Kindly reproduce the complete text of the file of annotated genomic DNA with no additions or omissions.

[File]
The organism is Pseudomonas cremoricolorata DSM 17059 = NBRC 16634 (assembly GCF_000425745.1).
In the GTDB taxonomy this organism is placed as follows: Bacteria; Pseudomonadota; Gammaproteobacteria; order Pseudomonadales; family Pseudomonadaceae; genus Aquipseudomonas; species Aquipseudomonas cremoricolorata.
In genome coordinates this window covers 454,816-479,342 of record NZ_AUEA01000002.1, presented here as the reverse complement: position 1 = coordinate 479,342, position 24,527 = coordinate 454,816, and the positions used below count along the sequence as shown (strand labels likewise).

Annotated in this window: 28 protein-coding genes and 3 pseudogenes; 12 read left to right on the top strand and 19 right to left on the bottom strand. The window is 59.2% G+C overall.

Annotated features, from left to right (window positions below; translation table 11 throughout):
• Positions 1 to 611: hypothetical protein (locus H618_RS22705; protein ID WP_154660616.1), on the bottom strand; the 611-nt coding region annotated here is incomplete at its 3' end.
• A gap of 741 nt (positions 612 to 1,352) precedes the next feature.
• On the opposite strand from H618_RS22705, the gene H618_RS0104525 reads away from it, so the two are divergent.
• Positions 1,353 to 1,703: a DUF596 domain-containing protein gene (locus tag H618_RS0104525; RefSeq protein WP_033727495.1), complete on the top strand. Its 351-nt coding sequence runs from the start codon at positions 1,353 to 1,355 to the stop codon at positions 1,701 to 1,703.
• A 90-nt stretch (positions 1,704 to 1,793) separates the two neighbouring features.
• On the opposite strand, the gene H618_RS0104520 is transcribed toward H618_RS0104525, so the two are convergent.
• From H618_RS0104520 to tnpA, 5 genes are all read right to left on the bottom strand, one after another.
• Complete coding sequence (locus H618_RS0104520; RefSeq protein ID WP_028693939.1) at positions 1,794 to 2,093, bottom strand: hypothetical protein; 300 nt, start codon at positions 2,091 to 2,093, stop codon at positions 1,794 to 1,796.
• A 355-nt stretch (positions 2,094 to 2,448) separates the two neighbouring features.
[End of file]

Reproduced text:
The organism is Pseudomonas cremoricolorata DSM 17059 = NBRC 16634 (assembly GCF_000425745.1).
In the GTDB taxonomy this organism is placed as follows: Bacteria; Pseudomonadota; Gammaproteobacteria; order Pseudomonadales; family Pseudomonadaceae; genus Aquipseudomonas; species Aquipseudomonas cremoricolorata.
In genome coordinates this window covers 454,816-479,342 of record NZ_AUEA01000002.1, presented here as the reverse complement: position 1 = coordinate 479,342, position 24,527 = coordinate 454,816, and the positions used below count along the sequence as shown (strand labels likewise).

Annotated in this window: 28 protein-coding genes and 3 pseudogenes; 12 read left to right on the top strand and 19 right to left on the bottom strand. The window is 59.2% G+C overall.

Annotated features, from left to right (window positions below; translation table 11 throughout):
• Positions 1 to 611: hypothetical protein (locus H618_RS22705; protein ID WP_154660616.1), on the bottom strand; the 611-nt coding region annotated here is incomplete at its 3' end.
• A gap of 741 nt (positions 612 to 1,352) precedes the next feature.
• On the opposite strand from H618_RS22705, the gene H618_RS0104525 reads away from it, so the two are divergent.
• Positions 1,353 to 1,703: a DUF596 domain-containing protein gene (locus tag H618_RS0104525; RefSeq protein WP_033727495.1), complete on the top strand. Its 351-nt coding sequence runs from the start codon at positions 1,353 to 1,355 to the stop codon at positions 1,701 to 1,703.
• A 90-nt stretch (positions 1,704 to 1,793) separates the two neighbouring features.
• On the opposite strand, the gene H618_RS0104520 is transcribed toward H618_RS0104525, so the two are convergent.
• From H618_RS0104520 to tnpA, 5 genes are all read right to left on the bottom strand, one after another.
• Complete coding sequence (locus H618_RS0104520; RefSeq protein ID WP_028693939.1) at positions 1,794 to 2,093, bottom strand: hypothetical protein; 300 nt, start codon at positions 2,091 to 2,093, stop codon at positions 1,794 to 1,796.
• A 355-nt stretch (positions 2,094 to 2,448) separates the two neighbouring features.